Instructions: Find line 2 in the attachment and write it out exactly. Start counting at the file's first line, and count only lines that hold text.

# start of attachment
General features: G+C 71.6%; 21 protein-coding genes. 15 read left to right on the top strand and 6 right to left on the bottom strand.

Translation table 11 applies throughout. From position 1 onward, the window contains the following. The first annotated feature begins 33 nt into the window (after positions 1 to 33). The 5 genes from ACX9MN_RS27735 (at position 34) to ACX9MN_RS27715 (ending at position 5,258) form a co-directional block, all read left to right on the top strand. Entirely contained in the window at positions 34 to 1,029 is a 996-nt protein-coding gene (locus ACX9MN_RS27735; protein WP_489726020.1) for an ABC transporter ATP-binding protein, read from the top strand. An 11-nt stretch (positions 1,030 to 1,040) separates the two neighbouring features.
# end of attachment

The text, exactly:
Translation table 11 applies throughout. From position 1 onward, the window contains the following. The first annotated feature begins 33 nt into the window (after positions 1 to 33). The 5 genes from ACX9MN_RS27735 (at position 34) to ACX9MN_RS27715 (ending at position 5,258) form a co-directional block, all read left to right on the top strand. Entirely contained in the window at positions 34 to 1,029 is a 996-nt protein-coding gene (locus ACX9MN_RS27735; protein WP_489726020.1) for an ABC transporter ATP-binding protein, read from the top strand. An 11-nt stretch (positions 1,030 to 1,040) separates the two neighbouring features.